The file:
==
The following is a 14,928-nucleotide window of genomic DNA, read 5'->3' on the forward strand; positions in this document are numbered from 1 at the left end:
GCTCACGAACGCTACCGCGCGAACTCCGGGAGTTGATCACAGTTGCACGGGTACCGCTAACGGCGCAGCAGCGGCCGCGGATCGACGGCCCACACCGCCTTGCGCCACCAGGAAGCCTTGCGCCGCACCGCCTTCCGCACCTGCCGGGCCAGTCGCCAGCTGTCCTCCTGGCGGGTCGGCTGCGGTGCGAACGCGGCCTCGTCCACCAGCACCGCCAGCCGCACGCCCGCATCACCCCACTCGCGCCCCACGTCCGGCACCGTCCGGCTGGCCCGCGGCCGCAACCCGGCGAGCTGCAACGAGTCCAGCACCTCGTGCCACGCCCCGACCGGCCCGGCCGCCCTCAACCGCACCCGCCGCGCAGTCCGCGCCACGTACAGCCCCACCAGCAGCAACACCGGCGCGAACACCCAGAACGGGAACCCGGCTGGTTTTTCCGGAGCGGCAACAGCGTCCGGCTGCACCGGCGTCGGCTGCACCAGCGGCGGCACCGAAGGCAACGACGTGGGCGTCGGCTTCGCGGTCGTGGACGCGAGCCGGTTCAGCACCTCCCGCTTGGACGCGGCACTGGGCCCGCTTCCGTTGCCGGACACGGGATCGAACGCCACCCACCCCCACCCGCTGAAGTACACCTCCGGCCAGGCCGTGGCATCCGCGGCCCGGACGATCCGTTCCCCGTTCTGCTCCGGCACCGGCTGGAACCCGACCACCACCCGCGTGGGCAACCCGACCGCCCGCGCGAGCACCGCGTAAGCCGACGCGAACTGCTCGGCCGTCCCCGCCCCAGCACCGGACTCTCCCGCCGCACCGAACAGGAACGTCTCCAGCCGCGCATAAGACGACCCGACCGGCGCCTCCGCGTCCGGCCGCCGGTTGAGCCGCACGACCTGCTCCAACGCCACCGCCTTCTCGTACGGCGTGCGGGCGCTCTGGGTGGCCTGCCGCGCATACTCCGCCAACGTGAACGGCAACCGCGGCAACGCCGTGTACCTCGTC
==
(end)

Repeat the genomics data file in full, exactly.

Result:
The following is a 14,928-nucleotide window of genomic DNA, read 5'->3' on the forward strand; positions in this document are numbered from 1 at the left end:
GCTCACGAACGCTACCGCGCGAACTCCGGGAGTTGATCACAGTTGCACGGGTACCGCTAACGGCGCAGCAGCGGCCGCGGATCGACGGCCCACACCGCCTTGCGCCACCAGGAAGCCTTGCGCCGCACCGCCTTCCGCACCTGCCGGGCCAGTCGCCAGCTGTCCTCCTGGCGGGTCGGCTGCGGTGCGAACGCGGCCTCGTCCACCAGCACCGCCAGCCGCACGCCCGCATCACCCCACTCGCGCCCCACGTCCGGCACCGTCCGGCTGGCCCGCGGCCGCAACCCGGCGAGCTGCAACGAGTCCAGCACCTCGTGCCACGCCCCGACCGGCCCGGCCGCCCTCAACCGCACCCGCCGCGCAGTCCGCGCCACGTACAGCCCCACCAGCAGCAACACCGGCGCGAACACCCAGAACGGGAACCCGGCTGGTTTTTCCGGAGCGGCAACAGCGTCCGGCTGCACCGGCGTCGGCTGCACCAGCGGCGGCACCGAAGGCAACGACGTGGGCGTCGGCTTCGCGGTCGTGGACGCGAGCCGGTTCAGCACCTCCCGCTTGGACGCGGCACTGGGCCCGCTTCCGTTGCCGGACACGGGATCGAACGCCACCCACCCCCACCCGCTGAAGTACACCTCCGGCCAGGCCGTGGCATCCGCGGCCCGGACGATCCGTTCCCCGTTCTGCTCCGGCACCGGCTGGAACCCGACCACCACCCGCGTGGGCAACCCGACCGCCCGCGCGAGCACCGCGTAAGCCGACGCGAACTGCTCGGCCGTCCCCGCCCCAGCACCGGACTCTCCCGCCGCACCGAACAGGAACGTCTCCAGCCGCGCATAAGACGACCCGACCGGCGCCTCCGCGTCCGGCCGCCGGTTGAGCCGCACGACCTGCTCCAACGCCACCGCCTTCTCGTACGGCGTGCGGGCGCTCTGGGTGGCCTGCCGCGCATACTCCGCCAACGTGAACGGCAACCGCGGCAACGCCGTGTACCTCGTC